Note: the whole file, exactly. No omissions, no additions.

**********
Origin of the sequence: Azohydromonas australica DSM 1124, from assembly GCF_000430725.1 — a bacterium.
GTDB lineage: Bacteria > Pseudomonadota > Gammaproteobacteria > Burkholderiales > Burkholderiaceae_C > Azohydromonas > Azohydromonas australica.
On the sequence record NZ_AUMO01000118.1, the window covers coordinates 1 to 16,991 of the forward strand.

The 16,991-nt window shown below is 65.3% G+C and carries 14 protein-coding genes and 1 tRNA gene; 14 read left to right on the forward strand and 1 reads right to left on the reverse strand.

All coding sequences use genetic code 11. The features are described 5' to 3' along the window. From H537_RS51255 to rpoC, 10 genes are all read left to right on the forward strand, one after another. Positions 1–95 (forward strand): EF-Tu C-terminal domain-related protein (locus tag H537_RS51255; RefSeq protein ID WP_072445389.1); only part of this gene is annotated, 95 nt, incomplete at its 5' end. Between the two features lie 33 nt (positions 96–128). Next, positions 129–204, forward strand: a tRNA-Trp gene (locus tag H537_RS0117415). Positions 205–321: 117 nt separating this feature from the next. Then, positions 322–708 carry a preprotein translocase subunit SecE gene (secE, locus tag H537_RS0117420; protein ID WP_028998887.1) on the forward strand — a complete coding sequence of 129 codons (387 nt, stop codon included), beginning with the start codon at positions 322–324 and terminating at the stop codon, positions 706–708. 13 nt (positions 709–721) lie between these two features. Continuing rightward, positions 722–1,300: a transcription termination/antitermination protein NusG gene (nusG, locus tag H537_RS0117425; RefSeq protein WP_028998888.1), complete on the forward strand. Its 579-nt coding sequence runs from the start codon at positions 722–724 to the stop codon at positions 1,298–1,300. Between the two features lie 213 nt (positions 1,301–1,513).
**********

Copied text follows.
Origin of the sequence: Azohydromonas australica DSM 1124, from assembly GCF_000430725.1 — a bacterium.
GTDB lineage: Bacteria > Pseudomonadota > Gammaproteobacteria > Burkholderiales > Burkholderiaceae_C > Azohydromonas > Azohydromonas australica.
On the sequence record NZ_AUMO01000118.1, the window covers coordinates 1 to 16,991 of the forward strand.

The 16,991-nt window shown below is 65.3% G+C and carries 14 protein-coding genes and 1 tRNA gene; 14 read left to right on the forward strand and 1 reads right to left on the reverse strand.

All coding sequences use genetic code 11. The features are described 5' to 3' along the window. From H537_RS51255 to rpoC, 10 genes are all read left to right on the forward strand, one after another. Positions 1–95 (forward strand): EF-Tu C-terminal domain-related protein (locus tag H537_RS51255; RefSeq protein ID WP_072445389.1); only part of this gene is annotated, 95 nt, incomplete at its 5' end. Between the two features lie 33 nt (positions 96–128). Next, positions 129–204, forward strand: a tRNA-Trp gene (locus tag H537_RS0117415). Positions 205–321: 117 nt separating this feature from the next. Then, positions 322–708 carry a preprotein translocase subunit SecE gene (secE, locus tag H537_RS0117420; protein ID WP_028998887.1) on the forward strand — a complete coding sequence of 129 codons (387 nt, stop codon included), beginning with the start codon at positions 322–324 and terminating at the stop codon, positions 706–708. 13 nt (positions 709–721) lie between these two features. Continuing rightward, positions 722–1,300: a transcription termination/antitermination protein NusG gene (nusG, locus tag H537_RS0117425; RefSeq protein WP_028998888.1), complete on the forward strand. Its 579-nt coding sequence runs from the start codon at positions 722–724 to the stop codon at positions 1,298–1,300. Between the two features lie 213 nt (positions 1,301–1,513).